I loved this book. Not only did the cover art win me over, but the story did too. It was adorable, and I must admit that I am a sucker for cutesy stories. Tugs was such a charming and spunky character, I couldn’t help but laugh and get swept up into the plot. Although the plot was straightforward, I felt that it delivered a great young heroine, an upbeat tale, and a wonderful message: You are what you make of yourself. Despite the fact that this book is targeted to a younger audience, I feel that it can be appreciated by people outside of the intended audience, as long as the reader is not looking for anything overly profound or complex. Great characters populated the book. Most were flat, but they were likeable, especially Tugs, Granddaddy Ike, and Aggie. Although development for secondary characters was lacking, Tugs definitely was a figure that was responsive to the environment and grew throughout the book. The story does use terms and phrases that are typical for the time setting, so be ready for that when reading the book, though it didn’t detract from the story at all. In fact, I think it enhanced the authentic, rustic feel of the story line. On a more nitpicky note, some of the wording in the beginning was a bit awkward, but for the most part, that was my only real complaint. As long as the reader goes in with the expectation that this story is a quick, easy, and fun read, it will be enjoyed. I acknowledge that this book is not going to be everyone’s cup of tea. I liked it but others may not. I would recommend The Luck of the Buttons to someone who is searching for a fun-loving, at times silly, but completely charming tale. This book was given as an ARC from Candlewick Press.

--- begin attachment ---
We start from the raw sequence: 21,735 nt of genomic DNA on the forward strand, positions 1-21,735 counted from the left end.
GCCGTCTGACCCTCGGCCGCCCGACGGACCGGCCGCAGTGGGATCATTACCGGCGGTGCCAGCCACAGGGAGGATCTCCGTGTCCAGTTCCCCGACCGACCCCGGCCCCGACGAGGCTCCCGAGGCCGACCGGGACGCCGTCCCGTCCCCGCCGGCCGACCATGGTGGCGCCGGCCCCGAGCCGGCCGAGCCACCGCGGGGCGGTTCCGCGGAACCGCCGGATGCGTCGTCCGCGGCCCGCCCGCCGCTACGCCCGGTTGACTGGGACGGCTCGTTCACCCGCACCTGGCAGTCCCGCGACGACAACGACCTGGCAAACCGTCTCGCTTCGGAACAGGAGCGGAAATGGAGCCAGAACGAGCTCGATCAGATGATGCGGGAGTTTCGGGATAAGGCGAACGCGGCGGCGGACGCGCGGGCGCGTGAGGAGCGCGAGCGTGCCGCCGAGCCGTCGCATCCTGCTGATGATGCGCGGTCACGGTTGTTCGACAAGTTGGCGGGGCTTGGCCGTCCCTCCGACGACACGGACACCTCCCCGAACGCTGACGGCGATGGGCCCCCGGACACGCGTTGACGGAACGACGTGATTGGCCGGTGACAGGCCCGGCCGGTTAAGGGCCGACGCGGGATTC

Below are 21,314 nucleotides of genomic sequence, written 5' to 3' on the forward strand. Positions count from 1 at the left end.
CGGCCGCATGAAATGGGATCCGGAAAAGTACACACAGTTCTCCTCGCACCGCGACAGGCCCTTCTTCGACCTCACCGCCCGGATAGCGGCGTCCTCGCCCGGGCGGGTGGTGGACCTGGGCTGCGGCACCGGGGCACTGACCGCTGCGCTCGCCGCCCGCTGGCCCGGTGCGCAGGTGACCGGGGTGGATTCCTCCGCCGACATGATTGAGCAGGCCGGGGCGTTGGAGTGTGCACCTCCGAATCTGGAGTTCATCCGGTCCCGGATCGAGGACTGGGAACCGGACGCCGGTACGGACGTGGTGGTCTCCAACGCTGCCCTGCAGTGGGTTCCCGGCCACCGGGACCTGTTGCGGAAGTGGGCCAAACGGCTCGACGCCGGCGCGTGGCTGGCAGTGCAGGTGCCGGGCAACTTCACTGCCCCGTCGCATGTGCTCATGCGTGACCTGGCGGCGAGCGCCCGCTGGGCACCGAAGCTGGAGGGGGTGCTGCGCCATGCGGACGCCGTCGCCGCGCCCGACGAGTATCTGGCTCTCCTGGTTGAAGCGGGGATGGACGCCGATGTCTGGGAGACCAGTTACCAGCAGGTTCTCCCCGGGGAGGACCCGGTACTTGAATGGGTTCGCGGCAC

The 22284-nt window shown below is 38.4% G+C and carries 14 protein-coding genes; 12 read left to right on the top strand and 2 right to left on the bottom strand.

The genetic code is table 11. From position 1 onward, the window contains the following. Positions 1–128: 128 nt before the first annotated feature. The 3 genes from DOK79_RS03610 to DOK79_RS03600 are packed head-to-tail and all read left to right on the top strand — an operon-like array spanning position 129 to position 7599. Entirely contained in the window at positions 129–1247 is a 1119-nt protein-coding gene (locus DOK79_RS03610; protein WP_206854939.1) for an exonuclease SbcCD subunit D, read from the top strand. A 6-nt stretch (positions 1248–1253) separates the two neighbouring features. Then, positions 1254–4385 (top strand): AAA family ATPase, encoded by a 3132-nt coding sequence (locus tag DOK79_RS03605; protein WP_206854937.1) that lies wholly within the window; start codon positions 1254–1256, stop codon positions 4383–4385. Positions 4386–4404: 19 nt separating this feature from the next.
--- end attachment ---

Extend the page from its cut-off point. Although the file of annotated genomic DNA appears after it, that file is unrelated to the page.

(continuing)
---Posted by Lauren G.

Wednesday, August 24, 2011

Teen Speak

Motorcycles, Sushi, & One Strange Book by Nancy Rue

Genre: YA Fiction
Published: April 2010 (Zondervan)

Jessie Hatcher is a fifteen-year-old girl with ADHD who lives with her bipolar mother. One day, out of the blue, Jessie’s father, who was said to be dead, suddenly calls her and comes to visit. This visit causes Jessie's mother to try to commit suicide by overdosing on pain medication. Since her mother is getting treatment at the hospital, Jessie has to stay with her dad. On the way there, she finds a book with the letters ‘RL’ on the cover. The book has bible stories in it that makes Jessie look at her life differently, as well as get through some hard times.